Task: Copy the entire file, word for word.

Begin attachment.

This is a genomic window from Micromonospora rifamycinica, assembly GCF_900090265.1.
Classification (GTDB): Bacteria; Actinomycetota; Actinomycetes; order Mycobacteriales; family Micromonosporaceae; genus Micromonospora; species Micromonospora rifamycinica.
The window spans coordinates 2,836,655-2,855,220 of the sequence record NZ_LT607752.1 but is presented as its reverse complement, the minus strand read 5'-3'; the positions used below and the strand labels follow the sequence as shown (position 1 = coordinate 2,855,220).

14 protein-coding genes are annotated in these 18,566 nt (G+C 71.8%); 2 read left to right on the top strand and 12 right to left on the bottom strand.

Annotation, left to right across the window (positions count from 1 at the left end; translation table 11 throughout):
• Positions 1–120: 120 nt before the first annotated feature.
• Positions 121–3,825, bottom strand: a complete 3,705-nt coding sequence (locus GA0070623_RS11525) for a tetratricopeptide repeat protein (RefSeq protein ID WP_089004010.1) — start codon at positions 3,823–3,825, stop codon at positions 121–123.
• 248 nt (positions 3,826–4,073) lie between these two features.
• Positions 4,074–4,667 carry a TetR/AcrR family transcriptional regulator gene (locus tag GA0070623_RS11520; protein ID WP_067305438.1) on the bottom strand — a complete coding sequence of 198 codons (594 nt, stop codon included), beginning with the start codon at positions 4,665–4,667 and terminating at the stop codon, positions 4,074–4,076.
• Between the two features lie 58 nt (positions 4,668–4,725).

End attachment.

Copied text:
This is a genomic window from Micromonospora rifamycinica, assembly GCF_900090265.1.
Classification (GTDB): Bacteria; Actinomycetota; Actinomycetes; order Mycobacteriales; family Micromonosporaceae; genus Micromonospora; species Micromonospora rifamycinica.
The window spans coordinates 2,836,655-2,855,220 of the sequence record NZ_LT607752.1 but is presented as its reverse complement, the minus strand read 5'-3'; the positions used below and the strand labels follow the sequence as shown (position 1 = coordinate 2,855,220).

14 protein-coding genes are annotated in these 18,566 nt (G+C 71.8%); 2 read left to right on the top strand and 12 right to left on the bottom strand.

Annotation, left to right across the window (positions count from 1 at the left end; translation table 11 throughout):
• Positions 1–120: 120 nt before the first annotated feature.
• Positions 121–3,825, bottom strand: a complete 3,705-nt coding sequence (locus GA0070623_RS11525) for a tetratricopeptide repeat protein (RefSeq protein ID WP_089004010.1) — start codon at positions 3,823–3,825, stop codon at positions 121–123.
• 248 nt (positions 3,826–4,073) lie between these two features.
• Positions 4,074–4,667 carry a TetR/AcrR family transcriptional regulator gene (locus tag GA0070623_RS11520; protein ID WP_067305438.1) on the bottom strand — a complete coding sequence of 198 codons (594 nt, stop codon included), beginning with the start codon at positions 4,665–4,667 and terminating at the stop codon, positions 4,074–4,076.
• Between the two features lie 58 nt (positions 4,668–4,725).